Class Project's Real World Impact: Students Return to Brazil to Implement Plan

Class Project’s Real World Impact: Students Return to Brazil to Implement Plan

The MUP capstone, an intensive studio course in which students develop a plan for a real-world client, provides an invaluable hands-on learning experience for all second-year students who take it. One group of students took the capstone experience to the next level by applying for and winning grant funds to return to Vila Santa Marta, Brazil to refine and implement some of the interventions developed in the capstone course.

Located in the city of São Leopoldo, Brazil, Vila Santa Marta is an informal settlement that faces many environmental challenges. In March 2015, students in a capstone course taught by Assistant Professor Ana Paula Pimentel Walker and doctoral candidate Joshua Shake traveled to Brazil and collaborated with community partners to develop a multi-faceted plan to address some of Santa Marta’s environmental and social issues.

For more information, watch the Ford Blue Oval Network video of the Capstone student work:

In May of 2016, Pimentel Walker and a team of four students, using funds from a $37,500 Dow Sustainability Distinguished Award and a $25,000 Ford Motor Company College Community Challenge grant, returned to Santa Marta. While there, they worked with residents and partner organizations to:

  • Implement physical improvements. Illuminated welcome signs at the entrances of the village promote community pride and visibility, and a new multi-sport field provides a much-needed place for children to play and community members to gather. The team also worked to improve storm water drainage, road quality, and disability access to a recreational park.
  • Conduct a community mapping effort. Using cell phones, tablets, and a platform developed by Detroit-based Loveland Technologies, students and residents mapped Vila Santa Marta, gathering information on infrastructure and other physical conditions. The resulting community data helps Santa Marta demonstrate its needs to the municipality and make a stronger case when requesting resources. The community mapping program also teaches participants valuable technological skills that can be used in other settings.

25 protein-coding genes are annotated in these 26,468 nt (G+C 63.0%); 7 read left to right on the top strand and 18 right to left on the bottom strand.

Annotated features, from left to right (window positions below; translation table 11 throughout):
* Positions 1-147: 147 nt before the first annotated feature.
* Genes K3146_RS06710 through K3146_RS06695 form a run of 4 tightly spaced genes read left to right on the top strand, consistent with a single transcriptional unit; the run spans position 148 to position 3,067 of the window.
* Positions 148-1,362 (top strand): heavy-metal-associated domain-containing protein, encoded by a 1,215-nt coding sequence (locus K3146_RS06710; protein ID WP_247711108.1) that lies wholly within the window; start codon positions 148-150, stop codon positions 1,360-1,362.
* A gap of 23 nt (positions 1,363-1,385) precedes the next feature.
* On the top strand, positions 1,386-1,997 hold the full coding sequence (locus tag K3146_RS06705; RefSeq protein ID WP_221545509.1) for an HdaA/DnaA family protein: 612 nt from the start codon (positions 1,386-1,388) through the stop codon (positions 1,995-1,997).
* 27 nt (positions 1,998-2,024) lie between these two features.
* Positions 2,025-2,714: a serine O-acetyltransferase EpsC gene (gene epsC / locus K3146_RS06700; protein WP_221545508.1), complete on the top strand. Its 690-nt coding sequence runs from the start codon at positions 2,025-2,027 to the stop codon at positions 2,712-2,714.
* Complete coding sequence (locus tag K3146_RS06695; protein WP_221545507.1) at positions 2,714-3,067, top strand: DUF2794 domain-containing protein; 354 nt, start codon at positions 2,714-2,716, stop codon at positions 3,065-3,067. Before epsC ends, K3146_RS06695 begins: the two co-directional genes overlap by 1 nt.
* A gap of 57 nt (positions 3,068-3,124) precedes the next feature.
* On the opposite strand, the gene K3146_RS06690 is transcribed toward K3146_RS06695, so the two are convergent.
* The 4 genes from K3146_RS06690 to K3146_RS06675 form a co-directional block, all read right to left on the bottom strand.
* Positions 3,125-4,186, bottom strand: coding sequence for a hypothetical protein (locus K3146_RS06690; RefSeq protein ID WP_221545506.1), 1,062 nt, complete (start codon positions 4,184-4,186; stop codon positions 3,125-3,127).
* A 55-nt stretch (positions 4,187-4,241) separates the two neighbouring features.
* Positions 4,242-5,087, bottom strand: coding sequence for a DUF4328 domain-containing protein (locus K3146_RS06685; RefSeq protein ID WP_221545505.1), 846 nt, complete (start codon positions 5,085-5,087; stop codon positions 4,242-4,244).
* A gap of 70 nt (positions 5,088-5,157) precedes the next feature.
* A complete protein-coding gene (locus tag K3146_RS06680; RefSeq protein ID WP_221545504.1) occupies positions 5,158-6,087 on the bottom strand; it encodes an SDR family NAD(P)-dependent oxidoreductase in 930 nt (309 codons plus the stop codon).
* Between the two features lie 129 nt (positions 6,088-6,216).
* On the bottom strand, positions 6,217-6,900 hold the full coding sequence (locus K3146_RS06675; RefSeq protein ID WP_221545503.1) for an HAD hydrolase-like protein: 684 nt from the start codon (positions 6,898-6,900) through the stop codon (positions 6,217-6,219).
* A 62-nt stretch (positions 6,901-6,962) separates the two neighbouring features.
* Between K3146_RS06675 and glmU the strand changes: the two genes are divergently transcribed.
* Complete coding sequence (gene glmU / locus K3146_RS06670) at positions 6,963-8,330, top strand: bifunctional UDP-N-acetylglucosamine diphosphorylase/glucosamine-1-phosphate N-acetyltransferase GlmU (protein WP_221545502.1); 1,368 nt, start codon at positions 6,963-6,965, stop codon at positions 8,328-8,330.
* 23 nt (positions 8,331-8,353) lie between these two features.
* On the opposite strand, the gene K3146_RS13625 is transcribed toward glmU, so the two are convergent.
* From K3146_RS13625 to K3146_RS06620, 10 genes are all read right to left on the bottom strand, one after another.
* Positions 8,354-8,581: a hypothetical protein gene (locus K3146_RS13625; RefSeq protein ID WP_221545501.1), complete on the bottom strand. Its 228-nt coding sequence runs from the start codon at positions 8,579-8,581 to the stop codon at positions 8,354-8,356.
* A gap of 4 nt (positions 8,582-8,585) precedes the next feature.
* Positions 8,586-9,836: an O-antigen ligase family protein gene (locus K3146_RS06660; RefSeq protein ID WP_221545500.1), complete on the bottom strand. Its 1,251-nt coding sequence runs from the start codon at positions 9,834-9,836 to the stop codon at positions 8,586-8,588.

• Build a mesh network to extend internet access. A system of routers and antennas based in the Santa Marta K-9 School improves Internet connectivity throughout the community and facilitates the ongoing community mapping effort.

Both students and the professor commented on the value of the learning that took place in the field.

“It was particularly rewarding to see community ambassadors engage in a dialogue with the city in order to negotiate infrastructural improvements within Santa Marta,” student Alexis Gomez observed. “These concerned citizens have incredible insight and ideas for the kinds of improvements their community needs, but just need tools for better engaging with the public process to bring those ideas to fruition.”

Professor Pimentel Walker noted that the experience also provided a good lesson in negotiating “the various overlapping federal, state, and administrative regulations on how to implement environmental improvements in informal settlements.  In class, students learn about environmental law and constitutional protections for the right to housing in informal settlements, but the implementation of these laws is extremely bureaucratic and hard to navigate.”

New team members who planned the award implementation and return trip to Brazil: Jamilla Afandi, Aayat Ali, Stephanie Gerretsen, and Alexis Gomez.

MUP students Alexandro Bazan, Samatha Farr, Stephanie Gerretsen, Mabel Kessler, Julia Mantey, Alexandra Markiewicz, Shirley Rempe, Kelly Richardson, Julia Upfal, and Charlotte Wilson collaborated on the Winter 2015 capstone.

To read the Dow Sustainability Distinguished Award Report about the project:

To read the report student Capstone report: